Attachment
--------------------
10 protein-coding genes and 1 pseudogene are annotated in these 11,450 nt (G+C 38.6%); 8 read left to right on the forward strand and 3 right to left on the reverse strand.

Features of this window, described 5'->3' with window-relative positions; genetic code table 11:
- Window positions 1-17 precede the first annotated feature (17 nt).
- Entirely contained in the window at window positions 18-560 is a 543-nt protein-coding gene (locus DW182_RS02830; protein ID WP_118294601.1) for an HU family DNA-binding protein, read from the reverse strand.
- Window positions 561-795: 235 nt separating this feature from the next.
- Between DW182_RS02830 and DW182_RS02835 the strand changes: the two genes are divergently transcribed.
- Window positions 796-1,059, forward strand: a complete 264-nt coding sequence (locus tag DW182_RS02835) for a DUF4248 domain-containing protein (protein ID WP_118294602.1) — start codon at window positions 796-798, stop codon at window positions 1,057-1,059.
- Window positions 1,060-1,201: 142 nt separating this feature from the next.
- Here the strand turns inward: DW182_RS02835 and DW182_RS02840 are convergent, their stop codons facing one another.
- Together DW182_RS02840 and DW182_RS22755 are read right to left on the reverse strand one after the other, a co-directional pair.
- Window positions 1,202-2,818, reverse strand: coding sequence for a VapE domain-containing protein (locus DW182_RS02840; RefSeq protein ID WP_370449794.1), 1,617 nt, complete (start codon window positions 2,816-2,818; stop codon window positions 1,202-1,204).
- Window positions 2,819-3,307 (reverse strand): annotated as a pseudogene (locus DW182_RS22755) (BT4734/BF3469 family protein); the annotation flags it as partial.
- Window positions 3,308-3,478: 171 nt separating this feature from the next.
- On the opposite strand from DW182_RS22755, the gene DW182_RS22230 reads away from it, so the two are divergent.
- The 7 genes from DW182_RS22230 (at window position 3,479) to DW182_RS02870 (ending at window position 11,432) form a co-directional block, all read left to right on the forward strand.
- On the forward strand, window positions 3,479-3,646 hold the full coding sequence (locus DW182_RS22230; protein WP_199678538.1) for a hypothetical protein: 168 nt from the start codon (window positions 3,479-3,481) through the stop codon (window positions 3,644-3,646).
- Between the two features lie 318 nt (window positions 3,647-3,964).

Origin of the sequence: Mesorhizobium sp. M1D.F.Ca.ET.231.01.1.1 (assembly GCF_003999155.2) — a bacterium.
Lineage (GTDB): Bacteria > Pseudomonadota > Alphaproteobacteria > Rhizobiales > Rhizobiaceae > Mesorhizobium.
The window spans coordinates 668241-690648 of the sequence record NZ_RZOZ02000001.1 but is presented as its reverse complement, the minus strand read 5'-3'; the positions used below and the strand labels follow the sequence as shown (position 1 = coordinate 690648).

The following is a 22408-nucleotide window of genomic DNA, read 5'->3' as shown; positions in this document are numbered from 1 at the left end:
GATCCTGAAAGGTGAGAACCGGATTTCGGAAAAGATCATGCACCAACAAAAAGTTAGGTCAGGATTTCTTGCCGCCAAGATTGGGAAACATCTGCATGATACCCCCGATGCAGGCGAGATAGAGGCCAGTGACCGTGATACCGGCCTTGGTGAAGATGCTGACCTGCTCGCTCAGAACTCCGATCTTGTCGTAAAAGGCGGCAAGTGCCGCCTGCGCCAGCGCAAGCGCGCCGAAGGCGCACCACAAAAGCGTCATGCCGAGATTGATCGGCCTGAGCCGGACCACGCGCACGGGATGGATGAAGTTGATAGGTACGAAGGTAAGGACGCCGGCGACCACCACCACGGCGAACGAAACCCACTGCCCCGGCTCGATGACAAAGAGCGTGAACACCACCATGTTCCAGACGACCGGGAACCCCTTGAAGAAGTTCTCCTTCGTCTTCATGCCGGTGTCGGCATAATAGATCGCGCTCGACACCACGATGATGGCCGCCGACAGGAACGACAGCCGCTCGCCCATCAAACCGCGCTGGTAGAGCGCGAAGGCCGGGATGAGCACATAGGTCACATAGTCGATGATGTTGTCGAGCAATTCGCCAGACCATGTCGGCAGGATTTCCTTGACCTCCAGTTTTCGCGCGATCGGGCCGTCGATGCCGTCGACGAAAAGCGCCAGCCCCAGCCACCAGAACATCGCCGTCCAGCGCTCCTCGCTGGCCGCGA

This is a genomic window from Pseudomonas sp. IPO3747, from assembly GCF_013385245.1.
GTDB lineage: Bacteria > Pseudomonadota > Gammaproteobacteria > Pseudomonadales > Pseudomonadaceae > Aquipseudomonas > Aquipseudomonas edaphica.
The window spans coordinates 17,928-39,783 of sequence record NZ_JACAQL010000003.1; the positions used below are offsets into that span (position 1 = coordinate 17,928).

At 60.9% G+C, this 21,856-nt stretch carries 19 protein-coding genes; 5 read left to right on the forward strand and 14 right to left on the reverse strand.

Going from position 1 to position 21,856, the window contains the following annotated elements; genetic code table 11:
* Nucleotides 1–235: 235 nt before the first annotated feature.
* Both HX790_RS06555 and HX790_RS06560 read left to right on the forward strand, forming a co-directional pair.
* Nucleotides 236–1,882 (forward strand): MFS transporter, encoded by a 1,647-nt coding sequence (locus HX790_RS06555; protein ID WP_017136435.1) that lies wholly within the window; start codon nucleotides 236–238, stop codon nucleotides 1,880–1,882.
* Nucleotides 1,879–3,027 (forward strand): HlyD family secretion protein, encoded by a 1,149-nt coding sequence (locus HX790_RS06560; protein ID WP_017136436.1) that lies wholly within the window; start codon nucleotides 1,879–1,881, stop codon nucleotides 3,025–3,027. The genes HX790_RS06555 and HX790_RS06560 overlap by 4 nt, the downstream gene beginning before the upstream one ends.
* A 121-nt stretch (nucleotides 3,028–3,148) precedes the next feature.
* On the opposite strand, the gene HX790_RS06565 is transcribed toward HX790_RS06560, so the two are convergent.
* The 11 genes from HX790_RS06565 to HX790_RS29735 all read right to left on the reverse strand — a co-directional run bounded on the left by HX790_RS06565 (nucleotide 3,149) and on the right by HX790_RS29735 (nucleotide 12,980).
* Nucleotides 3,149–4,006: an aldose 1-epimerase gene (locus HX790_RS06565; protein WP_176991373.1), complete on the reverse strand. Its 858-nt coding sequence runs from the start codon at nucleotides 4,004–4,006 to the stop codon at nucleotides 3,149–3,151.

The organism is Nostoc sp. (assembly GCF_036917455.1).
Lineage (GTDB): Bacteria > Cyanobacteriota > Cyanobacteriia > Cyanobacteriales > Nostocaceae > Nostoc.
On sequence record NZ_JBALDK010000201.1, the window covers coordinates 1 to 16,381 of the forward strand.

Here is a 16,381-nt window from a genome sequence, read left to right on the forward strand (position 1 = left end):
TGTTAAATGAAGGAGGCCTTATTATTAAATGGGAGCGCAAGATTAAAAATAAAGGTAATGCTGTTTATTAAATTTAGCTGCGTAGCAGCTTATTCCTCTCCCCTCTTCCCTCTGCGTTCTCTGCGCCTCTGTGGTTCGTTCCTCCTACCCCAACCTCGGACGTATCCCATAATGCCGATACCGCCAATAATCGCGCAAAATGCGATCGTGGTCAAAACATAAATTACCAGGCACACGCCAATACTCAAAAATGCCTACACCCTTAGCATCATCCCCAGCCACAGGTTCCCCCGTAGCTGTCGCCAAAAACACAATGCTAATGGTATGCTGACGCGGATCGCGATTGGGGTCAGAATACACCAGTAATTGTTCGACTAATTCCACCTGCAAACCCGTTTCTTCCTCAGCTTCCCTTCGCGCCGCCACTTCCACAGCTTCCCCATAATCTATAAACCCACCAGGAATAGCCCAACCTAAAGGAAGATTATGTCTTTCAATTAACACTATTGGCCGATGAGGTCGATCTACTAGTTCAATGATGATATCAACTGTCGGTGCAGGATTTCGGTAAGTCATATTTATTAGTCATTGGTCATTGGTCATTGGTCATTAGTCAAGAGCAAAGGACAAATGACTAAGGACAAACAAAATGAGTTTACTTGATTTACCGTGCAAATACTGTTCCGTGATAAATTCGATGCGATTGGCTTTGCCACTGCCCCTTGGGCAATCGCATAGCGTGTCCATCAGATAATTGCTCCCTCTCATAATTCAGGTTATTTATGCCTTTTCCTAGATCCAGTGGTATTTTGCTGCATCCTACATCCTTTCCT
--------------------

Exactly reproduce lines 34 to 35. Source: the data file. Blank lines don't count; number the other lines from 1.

* The 11 genes from HX790_RS06565 to HX790_RS29735 all read right to left on the reverse strand — a co-directional run bounded on the left by HX790_RS06565 (nucleotide 3,149) and on the right by HX790_RS29735 (nucleotide 12,980).
* Nucleotides 3,149–4,006: an aldose 1-epimerase gene (locus HX790_RS06565; protein WP_176991373.1), complete on the reverse strand. Its 858-nt coding sequence runs from the start codon at nucleotides 4,004–4,006 to the stop codon at nucleotides 3,149–3,151.